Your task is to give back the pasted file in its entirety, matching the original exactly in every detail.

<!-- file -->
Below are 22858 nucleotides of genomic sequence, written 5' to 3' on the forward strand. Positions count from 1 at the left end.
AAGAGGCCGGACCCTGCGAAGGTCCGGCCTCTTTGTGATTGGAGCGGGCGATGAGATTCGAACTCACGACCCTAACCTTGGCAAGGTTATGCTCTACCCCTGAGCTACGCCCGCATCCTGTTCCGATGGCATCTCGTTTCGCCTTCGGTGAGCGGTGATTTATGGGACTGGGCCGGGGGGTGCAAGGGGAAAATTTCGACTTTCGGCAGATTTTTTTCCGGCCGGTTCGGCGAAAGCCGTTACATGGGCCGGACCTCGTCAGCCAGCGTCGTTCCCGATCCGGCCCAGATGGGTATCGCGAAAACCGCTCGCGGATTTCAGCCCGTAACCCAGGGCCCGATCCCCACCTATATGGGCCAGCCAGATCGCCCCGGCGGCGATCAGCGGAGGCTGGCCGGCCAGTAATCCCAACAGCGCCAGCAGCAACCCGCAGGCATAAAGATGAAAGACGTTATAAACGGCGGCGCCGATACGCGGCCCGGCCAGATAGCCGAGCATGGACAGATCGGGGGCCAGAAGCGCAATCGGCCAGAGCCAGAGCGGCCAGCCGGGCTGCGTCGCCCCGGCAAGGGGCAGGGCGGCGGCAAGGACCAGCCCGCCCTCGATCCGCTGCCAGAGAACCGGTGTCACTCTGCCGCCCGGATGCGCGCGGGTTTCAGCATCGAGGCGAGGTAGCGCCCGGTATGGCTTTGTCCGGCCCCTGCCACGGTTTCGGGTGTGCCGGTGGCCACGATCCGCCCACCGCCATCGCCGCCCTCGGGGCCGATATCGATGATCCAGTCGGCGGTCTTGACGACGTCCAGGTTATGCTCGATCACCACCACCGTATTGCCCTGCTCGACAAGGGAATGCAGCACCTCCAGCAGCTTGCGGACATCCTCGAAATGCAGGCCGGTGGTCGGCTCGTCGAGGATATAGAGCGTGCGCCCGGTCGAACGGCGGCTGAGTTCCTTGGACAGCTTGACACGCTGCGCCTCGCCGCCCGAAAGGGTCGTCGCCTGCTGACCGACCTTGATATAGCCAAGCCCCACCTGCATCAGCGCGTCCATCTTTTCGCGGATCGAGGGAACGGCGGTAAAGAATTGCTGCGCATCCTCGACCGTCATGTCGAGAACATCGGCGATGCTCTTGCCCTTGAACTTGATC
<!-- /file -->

Below are 22858 nucleotides of genomic sequence, written 5' to 3' on the forward strand. Positions count from 1 at the left end.
AAGAGGCCGGACCCTGCGAAGGTCCGGCCTCTTTGTGATTGGAGCGGGCGATGAGATTCGAACTCACGACCCTAACCTTGGCAAGGTTATGCTCTACCCCTGAGCTACGCCCGCATCCTGTTCCGATGGCATCTCGTTTCGCCTTCGGTGAGCGGTGATTTATGGGACTGGGCCGGGGGGTGCAAGGGGAAAATTTCGACTTTCGGCAGATTTTTTTCCGGCCGGTTCGGCGAAAGCCGTTACATGGGCCGGACCTCGTCAGCCAGCGTCGTTCCCGATCCGGCCCAGATGGGTATCGCGAAAACCGCTCGCGGATTTCAGCCCGTAACCCAGGGCCCGATCCCCACCTATATGGGCCAGCCAGATCGCCCCGGCGGCGATCAGCGGAGGCTGGCCGGCCAGTAATCCCAACAGCGCCAGCAGCAACCCGCAGGCATAAAGATGAAAGACGTTATAAACGGCGGCGCCGATACGCGGCCCGGCCAGATAGCCGAGCATGGACAGATCGGGGGCCAGAAGCGCAATCGGCCAGAGCCAGAGCGGCCAGCCGGGCTGCGTCGCCCCGGCAAGGGGCAGGGCGGCGGCAAGGACCAGCCCGCCCTCGATCCGCTGCCAGAGAACCGGTGTCACTCTGCCGCCCGGATGCGCGCGGGTTTCAGCATCGAGGCGAGGTAGCGCCCGGTATGGCTTTGTCCGGCCCCTGCCACGGTTTCGGGTGTGCCGGTGGCCACGATCCGCCCACCGCCATCGCCGCCCTCGGGGCCGATATCGATGATCCAGTCGGCGGTCTTGACGACGTCCAGGTTATGCTCGATCACCACCACCGTATTGCCCTGCTCGACAAGGGAATGCAGCACCTCCAGCAGCTTGCGGACATCCTCGAAATGCAGGCCGGTGGTCGGCTCGTCGAGGATATAGAGCGTGCGCCCGGTCGAACGGCGGCTGAGTTCCTTGGACAGCTTGACACGCTGCGCCTCGCCGCCCGAAAGGGTCGTCGCCTGCTGACCGACCTTGATATAGCCAAGCCCCACCTGCATCAGCGCGTCCATCTTTTCGCGGATCGAGGGAACGGCGGTAAAGAATTGCTGCGCATCCTCGACCGTCATGTCGAGAACATCGGCGATGCTCTTGCCCTTGAACTTGATC